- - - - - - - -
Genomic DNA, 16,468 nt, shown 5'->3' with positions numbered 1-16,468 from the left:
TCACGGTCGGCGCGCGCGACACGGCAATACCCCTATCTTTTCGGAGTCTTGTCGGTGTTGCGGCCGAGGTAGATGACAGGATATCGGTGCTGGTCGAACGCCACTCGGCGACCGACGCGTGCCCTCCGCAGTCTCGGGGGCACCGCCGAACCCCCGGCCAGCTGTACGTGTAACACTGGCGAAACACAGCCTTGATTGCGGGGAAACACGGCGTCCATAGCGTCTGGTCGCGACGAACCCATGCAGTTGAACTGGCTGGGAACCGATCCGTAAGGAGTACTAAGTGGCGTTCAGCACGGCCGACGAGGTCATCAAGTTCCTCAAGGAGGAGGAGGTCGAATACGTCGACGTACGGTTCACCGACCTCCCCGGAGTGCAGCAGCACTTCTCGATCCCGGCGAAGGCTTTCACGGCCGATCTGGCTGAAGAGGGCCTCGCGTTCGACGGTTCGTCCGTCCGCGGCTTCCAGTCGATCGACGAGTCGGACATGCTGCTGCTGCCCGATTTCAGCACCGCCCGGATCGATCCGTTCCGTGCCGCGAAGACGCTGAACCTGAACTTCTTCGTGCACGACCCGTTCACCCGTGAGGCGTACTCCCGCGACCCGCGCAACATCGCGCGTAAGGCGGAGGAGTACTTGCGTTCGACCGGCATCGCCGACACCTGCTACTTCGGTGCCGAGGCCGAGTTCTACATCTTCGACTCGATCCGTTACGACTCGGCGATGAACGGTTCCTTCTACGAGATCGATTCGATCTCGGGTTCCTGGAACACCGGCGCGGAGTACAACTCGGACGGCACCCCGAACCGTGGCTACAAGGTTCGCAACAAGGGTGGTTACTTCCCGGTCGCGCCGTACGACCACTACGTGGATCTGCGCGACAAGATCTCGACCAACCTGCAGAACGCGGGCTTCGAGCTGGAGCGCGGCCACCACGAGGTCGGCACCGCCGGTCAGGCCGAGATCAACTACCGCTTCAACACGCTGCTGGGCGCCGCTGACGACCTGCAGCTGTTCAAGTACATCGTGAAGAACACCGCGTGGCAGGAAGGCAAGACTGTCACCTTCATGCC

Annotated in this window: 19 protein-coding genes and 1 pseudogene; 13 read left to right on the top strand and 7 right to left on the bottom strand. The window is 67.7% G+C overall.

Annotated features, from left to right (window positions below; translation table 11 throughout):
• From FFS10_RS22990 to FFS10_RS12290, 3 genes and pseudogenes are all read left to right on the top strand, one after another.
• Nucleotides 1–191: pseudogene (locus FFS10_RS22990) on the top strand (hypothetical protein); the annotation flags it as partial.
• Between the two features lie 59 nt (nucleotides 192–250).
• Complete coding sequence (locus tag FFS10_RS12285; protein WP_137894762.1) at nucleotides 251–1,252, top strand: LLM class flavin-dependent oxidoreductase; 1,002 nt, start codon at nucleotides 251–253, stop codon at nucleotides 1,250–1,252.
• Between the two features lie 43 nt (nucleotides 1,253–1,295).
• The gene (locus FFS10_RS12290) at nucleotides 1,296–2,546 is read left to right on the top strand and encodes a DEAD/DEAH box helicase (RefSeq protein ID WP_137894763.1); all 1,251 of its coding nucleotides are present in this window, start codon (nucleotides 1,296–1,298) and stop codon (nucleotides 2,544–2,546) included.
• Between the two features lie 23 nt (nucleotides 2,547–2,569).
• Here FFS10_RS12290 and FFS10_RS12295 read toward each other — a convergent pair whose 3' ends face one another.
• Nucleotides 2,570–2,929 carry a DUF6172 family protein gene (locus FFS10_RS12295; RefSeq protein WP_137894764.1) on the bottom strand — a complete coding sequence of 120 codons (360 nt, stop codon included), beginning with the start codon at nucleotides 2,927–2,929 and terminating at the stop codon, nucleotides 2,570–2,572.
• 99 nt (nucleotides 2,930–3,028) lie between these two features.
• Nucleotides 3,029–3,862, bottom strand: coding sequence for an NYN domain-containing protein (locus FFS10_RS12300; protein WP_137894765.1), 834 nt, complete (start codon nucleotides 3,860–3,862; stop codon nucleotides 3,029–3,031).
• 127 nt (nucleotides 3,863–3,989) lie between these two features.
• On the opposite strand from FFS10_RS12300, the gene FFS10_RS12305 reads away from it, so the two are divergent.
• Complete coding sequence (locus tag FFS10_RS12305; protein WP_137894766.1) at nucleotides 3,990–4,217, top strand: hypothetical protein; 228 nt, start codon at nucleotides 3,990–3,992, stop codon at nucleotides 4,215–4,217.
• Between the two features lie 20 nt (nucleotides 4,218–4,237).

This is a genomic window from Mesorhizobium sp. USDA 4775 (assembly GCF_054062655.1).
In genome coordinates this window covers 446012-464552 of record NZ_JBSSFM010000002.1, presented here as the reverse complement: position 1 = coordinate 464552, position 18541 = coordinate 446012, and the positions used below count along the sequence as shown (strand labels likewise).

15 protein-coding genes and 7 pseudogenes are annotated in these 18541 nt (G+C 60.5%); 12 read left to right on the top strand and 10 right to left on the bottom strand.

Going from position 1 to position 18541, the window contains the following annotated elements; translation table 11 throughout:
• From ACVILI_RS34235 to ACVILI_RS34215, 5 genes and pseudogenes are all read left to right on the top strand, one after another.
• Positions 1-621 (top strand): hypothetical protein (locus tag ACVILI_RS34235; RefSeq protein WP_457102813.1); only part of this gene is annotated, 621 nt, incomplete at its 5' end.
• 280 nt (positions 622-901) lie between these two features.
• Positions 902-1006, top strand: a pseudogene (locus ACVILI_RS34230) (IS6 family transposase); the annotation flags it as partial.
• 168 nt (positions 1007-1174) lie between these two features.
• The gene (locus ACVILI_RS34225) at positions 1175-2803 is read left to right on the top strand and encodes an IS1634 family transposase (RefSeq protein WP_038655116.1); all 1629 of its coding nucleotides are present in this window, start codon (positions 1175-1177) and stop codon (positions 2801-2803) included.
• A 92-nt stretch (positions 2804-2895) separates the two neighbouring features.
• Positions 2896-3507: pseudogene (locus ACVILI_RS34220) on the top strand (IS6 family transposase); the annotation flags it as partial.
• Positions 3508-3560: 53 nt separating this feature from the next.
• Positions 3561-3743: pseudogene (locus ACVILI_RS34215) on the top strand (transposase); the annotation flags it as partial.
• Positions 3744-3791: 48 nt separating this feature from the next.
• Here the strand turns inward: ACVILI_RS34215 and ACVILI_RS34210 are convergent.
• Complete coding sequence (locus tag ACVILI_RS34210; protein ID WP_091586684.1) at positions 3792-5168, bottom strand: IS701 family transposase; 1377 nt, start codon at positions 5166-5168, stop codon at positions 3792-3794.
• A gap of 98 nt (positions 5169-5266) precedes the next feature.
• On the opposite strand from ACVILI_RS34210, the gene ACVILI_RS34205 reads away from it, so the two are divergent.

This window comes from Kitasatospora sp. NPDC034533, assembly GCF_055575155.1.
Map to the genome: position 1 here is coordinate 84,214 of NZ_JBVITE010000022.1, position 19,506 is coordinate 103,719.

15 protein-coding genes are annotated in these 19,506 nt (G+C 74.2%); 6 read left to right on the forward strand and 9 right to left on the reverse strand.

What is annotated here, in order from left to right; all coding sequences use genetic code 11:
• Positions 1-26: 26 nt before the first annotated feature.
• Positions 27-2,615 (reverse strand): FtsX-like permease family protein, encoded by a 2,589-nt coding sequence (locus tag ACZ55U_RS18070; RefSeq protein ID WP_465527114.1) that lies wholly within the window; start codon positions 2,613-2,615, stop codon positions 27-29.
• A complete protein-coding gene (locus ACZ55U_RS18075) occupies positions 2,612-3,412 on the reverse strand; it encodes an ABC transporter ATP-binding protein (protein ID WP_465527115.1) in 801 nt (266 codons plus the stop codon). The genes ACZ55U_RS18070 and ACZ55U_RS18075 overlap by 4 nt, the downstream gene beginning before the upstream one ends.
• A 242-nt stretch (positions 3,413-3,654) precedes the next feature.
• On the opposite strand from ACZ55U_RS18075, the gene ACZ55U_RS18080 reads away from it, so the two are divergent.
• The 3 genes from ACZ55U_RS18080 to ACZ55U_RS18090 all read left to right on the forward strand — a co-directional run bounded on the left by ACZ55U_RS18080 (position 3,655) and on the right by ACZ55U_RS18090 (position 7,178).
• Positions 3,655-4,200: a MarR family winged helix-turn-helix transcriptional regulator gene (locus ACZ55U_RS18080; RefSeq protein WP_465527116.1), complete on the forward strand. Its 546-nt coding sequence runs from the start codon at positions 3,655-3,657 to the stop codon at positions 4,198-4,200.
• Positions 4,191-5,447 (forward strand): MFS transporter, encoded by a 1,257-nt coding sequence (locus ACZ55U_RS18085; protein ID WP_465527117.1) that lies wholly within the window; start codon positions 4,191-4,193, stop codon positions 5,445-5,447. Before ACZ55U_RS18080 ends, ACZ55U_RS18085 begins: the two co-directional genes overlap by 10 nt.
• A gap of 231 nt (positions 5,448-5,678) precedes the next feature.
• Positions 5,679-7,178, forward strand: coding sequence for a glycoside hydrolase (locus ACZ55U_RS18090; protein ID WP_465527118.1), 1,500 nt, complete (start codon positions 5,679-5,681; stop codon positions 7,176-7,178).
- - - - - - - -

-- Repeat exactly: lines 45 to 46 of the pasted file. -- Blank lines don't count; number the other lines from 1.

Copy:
• A complete protein-coding gene (locus ACZ55U_RS18075) occupies positions 2,612-3,412 on the reverse strand; it encodes an ABC transporter ATP-binding protein (protein ID WP_465527115.1) in 801 nt (266 codons plus the stop codon). The genes ACZ55U_RS18070 and ACZ55U_RS18075 overlap by 4 nt, the downstream gene beginning before the upstream one ends.
• A 242-nt stretch (positions 3,413-3,654) precedes the next feature.